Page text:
Minister for Justice condemns burglaries - Those responsible have ‘no moral compass’, he says

Minister for Justice Alan Shatter

Minister for Justice Alan Shatter

The Minister for Justice Alan Shatter has condemned the recent spate of aggravated burglaries on the homes of elderly people living in rural areas.

He was reacting to the latest break-ins in Donegal, which saw: Phyllis McGee (78) of Pettigo burgled for the second time in two months; Manorcunningham brothers Eric (68) and Jim (75) Steele fight off intruders; John Gallagher (65) of Hillside, Buncrana assaulted and locked in his shed; and Bernie Doherty (80) of Ture, Muff also assaulted during a burglary.

In an interview on Highland Radio yesterday, the Minister expressed his revulsion.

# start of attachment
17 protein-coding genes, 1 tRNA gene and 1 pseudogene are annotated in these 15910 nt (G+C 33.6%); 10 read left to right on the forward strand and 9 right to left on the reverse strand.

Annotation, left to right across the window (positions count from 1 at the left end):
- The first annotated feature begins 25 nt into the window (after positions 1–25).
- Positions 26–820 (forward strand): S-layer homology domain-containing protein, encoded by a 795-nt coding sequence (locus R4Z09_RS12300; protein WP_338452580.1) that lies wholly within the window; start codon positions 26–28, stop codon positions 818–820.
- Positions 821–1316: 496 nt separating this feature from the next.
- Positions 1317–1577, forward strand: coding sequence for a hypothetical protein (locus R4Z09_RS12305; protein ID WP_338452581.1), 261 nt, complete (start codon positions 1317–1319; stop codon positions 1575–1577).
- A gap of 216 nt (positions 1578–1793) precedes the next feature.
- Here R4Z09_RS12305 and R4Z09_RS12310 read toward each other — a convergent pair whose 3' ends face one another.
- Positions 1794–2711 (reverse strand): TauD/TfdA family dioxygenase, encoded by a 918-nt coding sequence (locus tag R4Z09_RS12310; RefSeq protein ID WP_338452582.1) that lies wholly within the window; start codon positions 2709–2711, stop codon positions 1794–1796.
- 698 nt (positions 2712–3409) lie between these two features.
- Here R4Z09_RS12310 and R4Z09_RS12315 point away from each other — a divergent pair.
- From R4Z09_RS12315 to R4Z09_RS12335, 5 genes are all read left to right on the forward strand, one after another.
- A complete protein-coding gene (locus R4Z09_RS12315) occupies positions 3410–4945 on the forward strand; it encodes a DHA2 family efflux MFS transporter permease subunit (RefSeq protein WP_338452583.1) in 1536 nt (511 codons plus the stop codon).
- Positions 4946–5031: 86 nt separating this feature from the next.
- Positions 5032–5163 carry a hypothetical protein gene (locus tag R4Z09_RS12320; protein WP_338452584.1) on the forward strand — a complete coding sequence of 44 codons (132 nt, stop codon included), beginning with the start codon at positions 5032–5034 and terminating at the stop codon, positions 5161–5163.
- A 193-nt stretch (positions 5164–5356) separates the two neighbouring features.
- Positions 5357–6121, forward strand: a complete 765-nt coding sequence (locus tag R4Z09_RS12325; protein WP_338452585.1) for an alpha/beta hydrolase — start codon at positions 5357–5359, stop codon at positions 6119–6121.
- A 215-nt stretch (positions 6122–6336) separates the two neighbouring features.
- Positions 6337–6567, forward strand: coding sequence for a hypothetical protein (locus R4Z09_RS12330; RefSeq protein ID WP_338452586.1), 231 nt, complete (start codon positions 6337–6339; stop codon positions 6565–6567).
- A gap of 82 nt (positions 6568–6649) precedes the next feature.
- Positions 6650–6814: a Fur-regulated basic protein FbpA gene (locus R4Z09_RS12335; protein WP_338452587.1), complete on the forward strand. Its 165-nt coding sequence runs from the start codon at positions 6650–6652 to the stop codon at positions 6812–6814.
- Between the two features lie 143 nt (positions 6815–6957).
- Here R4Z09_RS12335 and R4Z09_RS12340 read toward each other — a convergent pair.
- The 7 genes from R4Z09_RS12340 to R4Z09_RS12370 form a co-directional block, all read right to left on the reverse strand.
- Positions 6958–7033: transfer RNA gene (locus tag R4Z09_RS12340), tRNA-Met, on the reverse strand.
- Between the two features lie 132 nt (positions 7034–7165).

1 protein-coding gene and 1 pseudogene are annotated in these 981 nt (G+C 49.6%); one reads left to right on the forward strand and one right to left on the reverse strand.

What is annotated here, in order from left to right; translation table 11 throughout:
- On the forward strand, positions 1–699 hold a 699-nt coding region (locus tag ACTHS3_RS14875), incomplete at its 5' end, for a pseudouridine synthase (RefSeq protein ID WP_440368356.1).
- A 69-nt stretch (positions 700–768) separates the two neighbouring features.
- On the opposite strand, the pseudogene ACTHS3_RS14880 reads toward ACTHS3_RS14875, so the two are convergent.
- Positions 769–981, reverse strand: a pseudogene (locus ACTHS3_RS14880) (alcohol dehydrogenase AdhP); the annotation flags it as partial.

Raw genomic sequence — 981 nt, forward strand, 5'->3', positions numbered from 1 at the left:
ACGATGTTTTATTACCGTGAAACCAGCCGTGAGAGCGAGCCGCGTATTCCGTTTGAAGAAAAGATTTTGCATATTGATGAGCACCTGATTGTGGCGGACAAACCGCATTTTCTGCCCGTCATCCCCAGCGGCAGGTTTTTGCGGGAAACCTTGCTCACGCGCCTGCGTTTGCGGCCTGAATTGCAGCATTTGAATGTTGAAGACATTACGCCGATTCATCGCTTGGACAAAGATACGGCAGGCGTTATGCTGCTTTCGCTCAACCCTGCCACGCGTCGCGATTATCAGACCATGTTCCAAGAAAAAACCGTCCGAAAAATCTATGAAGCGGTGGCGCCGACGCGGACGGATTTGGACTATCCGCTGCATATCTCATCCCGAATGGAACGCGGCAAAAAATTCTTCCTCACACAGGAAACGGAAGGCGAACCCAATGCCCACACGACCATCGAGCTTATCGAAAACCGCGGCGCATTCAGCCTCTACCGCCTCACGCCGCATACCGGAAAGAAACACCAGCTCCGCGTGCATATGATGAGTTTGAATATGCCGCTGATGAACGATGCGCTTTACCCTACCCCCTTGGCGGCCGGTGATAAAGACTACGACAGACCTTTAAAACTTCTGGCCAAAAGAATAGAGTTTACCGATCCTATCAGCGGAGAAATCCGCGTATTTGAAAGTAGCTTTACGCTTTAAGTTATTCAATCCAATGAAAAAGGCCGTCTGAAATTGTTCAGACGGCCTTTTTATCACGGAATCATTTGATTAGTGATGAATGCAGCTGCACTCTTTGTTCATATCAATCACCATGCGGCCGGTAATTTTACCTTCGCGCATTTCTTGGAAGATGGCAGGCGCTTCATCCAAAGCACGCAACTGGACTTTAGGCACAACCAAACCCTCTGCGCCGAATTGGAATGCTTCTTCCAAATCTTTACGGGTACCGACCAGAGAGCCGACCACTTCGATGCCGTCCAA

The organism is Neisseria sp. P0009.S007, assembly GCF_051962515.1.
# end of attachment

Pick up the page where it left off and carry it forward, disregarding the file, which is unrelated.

“I want to totally condemn the atrocious events of last night.

“I think any individuals who would burglarise the homes of isolated elderly people have absolutely no moral compass of any description whatsoever.

“Individuals who would assault individuals in their homes at any age is unacceptable, but at this age is incomprehensible.

“What happened in Donegal can only be condemned and is inhuman and appalling,” he added.

“But we have had burglaries in other parts of the country. Donegal isn’t a special case.”

He said that the focus now was on putting gardaí out on patrol rather than having them based in stations.

“What’s important isn’t that gardai are sitting in Garda stations, what’s important is that they’re engaged in frontline policing,” he said.

The proof that this approach was working, he continued, was that, in a major crackdown last year, around 3,600 burglars were arrested resulting in nearly 2,000 charges.

He conceded however, that organised gangs have been moving out of Dublin and targeting rural areas because there is a higher garda presence in the capital.

“The odds of them being stopped on the way back from Galway or Donegal are much less than moving around the city.”




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